Scotland has the highest rate of drug-related deaths in the EU and over twice as many people die as a result of drug use north of the border than in England and Wales, according to recent figures.
The new figures, released by the National Records of Scotland on Tuesday, show that the number of drug-related deaths in Scotland has more than doubled since 2006, with 160 people in every million dying as a result of drug use.
The drugs charity Release Drugs, which is a national centre for experts on drug policy and law, compared the new figure with countries across the EU and showed how the problem is so much worse in Scotland.
Policy experts from Scottish universities and drug charities explained to BuzzFeed News why the problem has become so bad in Scotland, and what can be done to avoid the worsening of drug-related death rates in the country.
1. Since the 1980s, Scotland has had a higher concentration of deprived areas than the UK as a whole.
Experts believe the problem is not unique to Scotland, but rather that it is being seen in areas throughout the UK that have experienced deprivation since the Thatcher governments of the 1980s, and Scotland is the clearest example.
A recent report from NHS Health Scotland and the University of Glasgow concluded that an "erosion of hope" in communities that experienced unemployment in the 1980s caused an uptake in substance abuse, with a delayed health impact.
A further report from the Scottish Drugs Forum said that there were "strong links" between deprivation and drug use, and that the unemployment rate among people with opiate or benzodiazepine (known as "benzos") drug problems in Scotland was 85%.
While communities in England also suffered from unemployment due to 1980s government policies, drug-related death statistics for England also include many more wealthier communities and balance out the numbers.
Dr Anna Ross, an expert in drug policy at the University of Edinburgh, told BuzzFeed News that a higher concentration of communities in Scotland were left hopeless in the 1980s and have been further punished by recent austerity.
"The main cause is the result of ageing cohorts from Thatcher policies of the 1980s, which saw large swaths of small communities decimated with unemployment and no hope of finding other employment," said Ross.
"English figures take into account wealthy boroughs and not-so-wealthy boroughs, so it’s countered by some places with very low drug death figures. Scotland only has 5 million people and a much higher proportion in poverty due to deindustrialization – that’s what we’re seeing now."
David Liddell, CEO of the Scottish Drugs Forum, told BuzzFeed News: "If we map problem drug use – defined around opiate and benzodiazepine use – there is a close relationship between deprivation and problem drug use.
"This is not a lifestyle choice by individuals but it is a way of life in the absence of more meaningful and varied activity and in the presence of trauma, mental health, alienation, isolation, and stigma."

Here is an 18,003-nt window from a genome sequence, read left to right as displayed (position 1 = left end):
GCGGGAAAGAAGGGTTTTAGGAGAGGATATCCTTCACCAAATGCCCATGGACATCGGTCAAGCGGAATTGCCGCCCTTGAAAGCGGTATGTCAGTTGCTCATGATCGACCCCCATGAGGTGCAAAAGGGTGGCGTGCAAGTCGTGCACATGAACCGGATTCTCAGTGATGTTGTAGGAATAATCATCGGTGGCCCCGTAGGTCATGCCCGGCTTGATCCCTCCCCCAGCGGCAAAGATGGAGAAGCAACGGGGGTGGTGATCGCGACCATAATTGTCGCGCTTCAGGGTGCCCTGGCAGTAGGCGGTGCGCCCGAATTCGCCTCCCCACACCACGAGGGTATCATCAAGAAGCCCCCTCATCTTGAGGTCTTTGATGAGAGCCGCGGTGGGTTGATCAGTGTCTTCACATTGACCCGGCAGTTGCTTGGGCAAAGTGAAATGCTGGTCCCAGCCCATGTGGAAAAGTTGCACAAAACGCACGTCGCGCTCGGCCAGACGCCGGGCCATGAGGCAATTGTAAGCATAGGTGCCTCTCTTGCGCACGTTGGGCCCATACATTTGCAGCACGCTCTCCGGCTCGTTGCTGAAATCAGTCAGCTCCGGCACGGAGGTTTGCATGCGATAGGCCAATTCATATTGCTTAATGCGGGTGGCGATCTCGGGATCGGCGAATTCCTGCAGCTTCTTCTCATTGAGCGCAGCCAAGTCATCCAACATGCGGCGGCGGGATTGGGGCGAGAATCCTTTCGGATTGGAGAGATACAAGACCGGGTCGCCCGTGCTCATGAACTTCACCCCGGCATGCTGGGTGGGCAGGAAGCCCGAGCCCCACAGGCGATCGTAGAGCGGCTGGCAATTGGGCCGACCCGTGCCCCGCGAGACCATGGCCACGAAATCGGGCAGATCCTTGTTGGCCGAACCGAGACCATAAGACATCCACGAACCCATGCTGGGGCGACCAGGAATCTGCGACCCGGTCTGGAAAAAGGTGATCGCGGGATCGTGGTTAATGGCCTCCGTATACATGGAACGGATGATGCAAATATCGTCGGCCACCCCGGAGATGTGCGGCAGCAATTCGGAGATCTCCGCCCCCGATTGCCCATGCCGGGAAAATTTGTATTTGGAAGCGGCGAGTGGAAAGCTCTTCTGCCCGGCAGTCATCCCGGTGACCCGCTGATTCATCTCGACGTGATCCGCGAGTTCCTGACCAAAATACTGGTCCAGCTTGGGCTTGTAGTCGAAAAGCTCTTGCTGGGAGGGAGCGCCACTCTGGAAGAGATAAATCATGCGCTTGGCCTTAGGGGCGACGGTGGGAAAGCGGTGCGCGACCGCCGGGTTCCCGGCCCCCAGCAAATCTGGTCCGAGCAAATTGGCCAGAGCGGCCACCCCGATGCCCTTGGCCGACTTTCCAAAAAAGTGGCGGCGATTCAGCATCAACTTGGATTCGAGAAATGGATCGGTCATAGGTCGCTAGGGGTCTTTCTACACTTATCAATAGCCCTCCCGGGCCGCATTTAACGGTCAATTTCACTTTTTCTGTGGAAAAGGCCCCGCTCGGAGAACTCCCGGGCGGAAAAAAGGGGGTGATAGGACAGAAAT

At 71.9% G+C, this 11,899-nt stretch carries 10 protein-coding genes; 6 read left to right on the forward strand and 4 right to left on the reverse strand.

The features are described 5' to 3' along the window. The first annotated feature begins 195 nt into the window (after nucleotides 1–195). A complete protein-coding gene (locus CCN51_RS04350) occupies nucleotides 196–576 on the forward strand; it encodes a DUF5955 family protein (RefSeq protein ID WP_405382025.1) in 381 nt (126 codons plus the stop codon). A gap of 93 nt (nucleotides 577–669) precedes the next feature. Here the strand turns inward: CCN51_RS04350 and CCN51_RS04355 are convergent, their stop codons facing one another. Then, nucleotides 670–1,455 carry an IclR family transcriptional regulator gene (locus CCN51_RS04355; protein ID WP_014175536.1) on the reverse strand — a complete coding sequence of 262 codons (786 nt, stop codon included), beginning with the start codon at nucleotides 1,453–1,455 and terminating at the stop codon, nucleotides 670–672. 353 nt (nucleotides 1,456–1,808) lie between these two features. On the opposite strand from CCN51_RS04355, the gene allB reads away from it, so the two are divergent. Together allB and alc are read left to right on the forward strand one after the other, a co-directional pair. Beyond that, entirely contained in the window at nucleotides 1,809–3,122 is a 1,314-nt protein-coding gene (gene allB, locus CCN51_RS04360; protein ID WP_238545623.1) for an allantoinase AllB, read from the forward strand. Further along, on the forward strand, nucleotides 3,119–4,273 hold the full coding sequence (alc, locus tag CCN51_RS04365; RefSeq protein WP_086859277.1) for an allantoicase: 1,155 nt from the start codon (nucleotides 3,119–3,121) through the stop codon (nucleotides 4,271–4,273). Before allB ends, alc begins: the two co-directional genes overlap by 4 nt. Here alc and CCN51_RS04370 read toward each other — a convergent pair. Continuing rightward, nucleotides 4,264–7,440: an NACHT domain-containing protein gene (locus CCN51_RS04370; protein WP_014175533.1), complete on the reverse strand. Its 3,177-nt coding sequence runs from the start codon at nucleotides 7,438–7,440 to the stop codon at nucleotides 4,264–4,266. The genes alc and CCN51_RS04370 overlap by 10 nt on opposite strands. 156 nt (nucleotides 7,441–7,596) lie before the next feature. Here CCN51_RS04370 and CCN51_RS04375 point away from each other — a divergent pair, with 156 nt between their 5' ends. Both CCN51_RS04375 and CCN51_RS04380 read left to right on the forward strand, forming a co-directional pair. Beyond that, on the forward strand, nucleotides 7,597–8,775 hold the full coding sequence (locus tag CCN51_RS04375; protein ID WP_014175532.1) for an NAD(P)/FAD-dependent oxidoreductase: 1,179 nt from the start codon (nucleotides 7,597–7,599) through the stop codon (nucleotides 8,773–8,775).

2. Decades of deprivation have created an older group of drug users who are more at risk of death.
One of the most notable points in the figures released by the NRS this week was that the over-35 age group accounted for 72% of the total number of drug deaths in 2016 in Scotland, and the median age of drug-related death was 41.
Conversely, only 5% of the deaths were made up of those who were under 24.
Experts believe that the growing death figures in older people show the deprivation of the 1980s and beyond has had delayed health consequences and has resulted in the deaths of older drug users over the past 10 years.
The graph below shows that, in terms of five-year averages, the 15–34 group of Scots experienced a higher rate of drugs-related death than the over-35s until around 2009, but deaths among over-35s are now rapidly increasing.
Avinash Tharoor from Release Drugs told BuzzFeed News: "One factor is the ageing population of people who use opioids, particularly heroin. You may have heard this group referred to as the 'Trainspotting generation'.
"Decades of problematic drug use have led to comorbidities [a disease co-occurring with another disease], such as COPD [chronic obstructive pulmonary disease], hepatitis C, and other conditions which leave people more susceptible to overdose."
Aileen Campbell, the Scottish government minister for public health, said this week's findings were evidence of a "drugs misuse problem stretching back decades" and that it was part of a wider trend affecting the UK and Europe.
"We're seeing an ageing group of people who are long-term drugs users," said Campbell. "They have a pattern of addiction which is difficult to break, and they've developed other chronic medical conditions as a result of this prolonged drugs use."
3. Drug support funding in Scotland was cut by over 20%.
The Scottish government cut direct funding for alcohol and drug prevention, treatment, and support services by £16 million (22%) last year, asking the NHS to make up the difference to avoid a drop in service quality.